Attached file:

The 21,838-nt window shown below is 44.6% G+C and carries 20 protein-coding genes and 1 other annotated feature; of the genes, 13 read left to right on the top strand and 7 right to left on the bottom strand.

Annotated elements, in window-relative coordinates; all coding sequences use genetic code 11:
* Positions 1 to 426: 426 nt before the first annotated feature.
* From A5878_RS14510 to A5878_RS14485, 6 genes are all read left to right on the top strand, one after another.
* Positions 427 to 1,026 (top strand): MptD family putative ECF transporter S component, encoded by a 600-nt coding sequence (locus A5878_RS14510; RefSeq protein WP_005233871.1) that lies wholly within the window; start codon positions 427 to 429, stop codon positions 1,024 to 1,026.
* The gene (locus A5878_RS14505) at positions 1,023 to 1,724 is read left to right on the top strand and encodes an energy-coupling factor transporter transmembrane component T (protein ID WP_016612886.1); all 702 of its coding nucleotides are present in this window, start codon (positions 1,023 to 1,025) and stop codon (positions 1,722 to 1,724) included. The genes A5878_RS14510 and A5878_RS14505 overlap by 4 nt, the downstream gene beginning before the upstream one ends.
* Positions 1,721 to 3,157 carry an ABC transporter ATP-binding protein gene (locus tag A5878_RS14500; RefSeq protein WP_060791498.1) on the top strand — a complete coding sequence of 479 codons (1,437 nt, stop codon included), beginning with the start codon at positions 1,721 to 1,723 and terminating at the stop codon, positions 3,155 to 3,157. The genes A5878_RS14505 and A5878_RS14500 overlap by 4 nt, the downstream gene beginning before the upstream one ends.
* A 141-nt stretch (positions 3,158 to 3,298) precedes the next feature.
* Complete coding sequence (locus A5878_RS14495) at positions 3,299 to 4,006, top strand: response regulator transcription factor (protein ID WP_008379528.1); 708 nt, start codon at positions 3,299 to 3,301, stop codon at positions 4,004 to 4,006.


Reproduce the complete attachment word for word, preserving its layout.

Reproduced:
The 21,838-nt window shown below is 44.6% G+C and carries 20 protein-coding genes and 1 other annotated feature; of the genes, 13 read left to right on the top strand and 7 right to left on the bottom strand.

Annotated elements, in window-relative coordinates; all coding sequences use genetic code 11:
* Positions 1 to 426: 426 nt before the first annotated feature.
* From A5878_RS14510 to A5878_RS14485, 6 genes are all read left to right on the top strand, one after another.
* Positions 427 to 1,026 (top strand): MptD family putative ECF transporter S component, encoded by a 600-nt coding sequence (locus A5878_RS14510; RefSeq protein WP_005233871.1) that lies wholly within the window; start codon positions 427 to 429, stop codon positions 1,024 to 1,026.
* The gene (locus A5878_RS14505) at positions 1,023 to 1,724 is read left to right on the top strand and encodes an energy-coupling factor transporter transmembrane component T (protein ID WP_016612886.1); all 702 of its coding nucleotides are present in this window, start codon (positions 1,023 to 1,025) and stop codon (positions 1,722 to 1,724) included. The genes A5878_RS14510 and A5878_RS14505 overlap by 4 nt, the downstream gene beginning before the upstream one ends.
* Positions 1,721 to 3,157 carry an ABC transporter ATP-binding protein gene (locus tag A5878_RS14500; RefSeq protein WP_060791498.1) on the top strand — a complete coding sequence of 479 codons (1,437 nt, stop codon included), beginning with the start codon at positions 1,721 to 1,723 and terminating at the stop codon, positions 3,155 to 3,157. The genes A5878_RS14505 and A5878_RS14500 overlap by 4 nt, the downstream gene beginning before the upstream one ends.
* A 141-nt stretch (positions 3,158 to 3,298) precedes the next feature.
* Complete coding sequence (locus A5878_RS14495) at positions 3,299 to 4,006, top strand: response regulator transcription factor (protein ID WP_008379528.1); 708 nt, start codon at positions 3,299 to 3,301, stop codon at positions 4,004 to 4,006.